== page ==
Even the 90 percent who support BC, do so with the assumption that we are only talking about background checks.  I support that...most everyone I know supports that.  I believe that poll numbers for that question is correct.

               But if gun owners were asked "Do you believe all gun owners should have to have a background to purchase a weapon, and the records would then be kept by the federal government (or whomever) and a registry would be in place that all gun owners by mandate must participate in?"....I feel the numbers for support would plummet.  

              The issue is not the UBC (high, high support)...the issue is what is also included.

              •  ...then do you suggest a "background check"... (3+ / 0-)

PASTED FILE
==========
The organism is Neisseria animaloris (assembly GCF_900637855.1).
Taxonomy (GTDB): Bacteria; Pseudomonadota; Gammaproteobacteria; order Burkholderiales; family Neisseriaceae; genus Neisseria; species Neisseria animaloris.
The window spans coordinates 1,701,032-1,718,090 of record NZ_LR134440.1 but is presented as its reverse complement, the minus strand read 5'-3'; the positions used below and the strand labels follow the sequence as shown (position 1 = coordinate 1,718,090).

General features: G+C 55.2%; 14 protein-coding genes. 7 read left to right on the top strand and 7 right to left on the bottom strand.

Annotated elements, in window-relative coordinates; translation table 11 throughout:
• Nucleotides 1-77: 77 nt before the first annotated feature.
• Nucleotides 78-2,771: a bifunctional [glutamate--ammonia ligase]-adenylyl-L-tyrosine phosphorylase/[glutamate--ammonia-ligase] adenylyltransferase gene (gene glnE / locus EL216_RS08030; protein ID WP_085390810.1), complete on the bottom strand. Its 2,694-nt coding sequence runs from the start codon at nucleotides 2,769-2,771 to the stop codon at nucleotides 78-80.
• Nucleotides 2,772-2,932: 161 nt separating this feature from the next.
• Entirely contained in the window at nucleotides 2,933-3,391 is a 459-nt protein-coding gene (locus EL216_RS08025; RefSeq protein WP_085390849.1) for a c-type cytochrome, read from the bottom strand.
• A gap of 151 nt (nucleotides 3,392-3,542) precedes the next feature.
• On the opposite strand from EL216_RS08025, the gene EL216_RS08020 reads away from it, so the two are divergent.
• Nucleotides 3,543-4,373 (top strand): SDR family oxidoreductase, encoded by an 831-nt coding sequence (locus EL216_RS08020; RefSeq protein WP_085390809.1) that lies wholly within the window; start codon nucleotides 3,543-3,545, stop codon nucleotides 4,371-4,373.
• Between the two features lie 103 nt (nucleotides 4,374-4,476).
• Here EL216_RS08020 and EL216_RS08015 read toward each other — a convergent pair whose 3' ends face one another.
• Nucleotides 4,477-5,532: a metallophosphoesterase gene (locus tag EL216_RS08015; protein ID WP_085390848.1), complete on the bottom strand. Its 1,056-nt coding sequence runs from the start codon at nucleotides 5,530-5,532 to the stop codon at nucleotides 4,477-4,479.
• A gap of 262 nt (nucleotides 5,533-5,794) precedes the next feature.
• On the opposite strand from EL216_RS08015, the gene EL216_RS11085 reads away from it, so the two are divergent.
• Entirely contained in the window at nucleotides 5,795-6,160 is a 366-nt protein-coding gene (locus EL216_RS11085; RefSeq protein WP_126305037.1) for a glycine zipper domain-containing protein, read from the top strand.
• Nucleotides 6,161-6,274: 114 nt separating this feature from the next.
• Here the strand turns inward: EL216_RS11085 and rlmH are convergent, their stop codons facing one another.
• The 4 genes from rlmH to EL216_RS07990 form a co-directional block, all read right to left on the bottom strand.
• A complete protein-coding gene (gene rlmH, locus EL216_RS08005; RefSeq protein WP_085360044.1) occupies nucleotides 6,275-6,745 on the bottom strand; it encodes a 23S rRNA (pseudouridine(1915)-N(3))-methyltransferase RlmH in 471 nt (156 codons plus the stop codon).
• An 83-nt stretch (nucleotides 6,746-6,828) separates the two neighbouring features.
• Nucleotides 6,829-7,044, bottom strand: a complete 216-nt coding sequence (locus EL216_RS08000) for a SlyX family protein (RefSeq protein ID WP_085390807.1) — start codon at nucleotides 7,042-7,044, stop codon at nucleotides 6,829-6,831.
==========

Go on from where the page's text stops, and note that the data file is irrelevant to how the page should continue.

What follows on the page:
...that then gets thrown out as soon as it's done? Without a registry you'd never know who the gun belongs to. It wouldn't change a thing. So you have guns that would be legally bought by those who passed the background check...and then those guns could end up anywhere.

                It's no different than what goes on now at gun shows...no background check...so the guns end up anywhere.

                Either we change something in the way guns are bought and sold that has actual substance...OR we do nothing of any consequence to change anything really.

                It looks more and more that the latter is what will take place...a bunch of talk and nothing will change that amounts to anything...

                Ignorance is bliss only for the ignorant. The rest of us must suffer the consequences.

                by paradise50 on Mon Apr 08, 2013 at 09:49:26 AM PDT

                [ Parent ]

                •  Not at all true (4+ / 0-)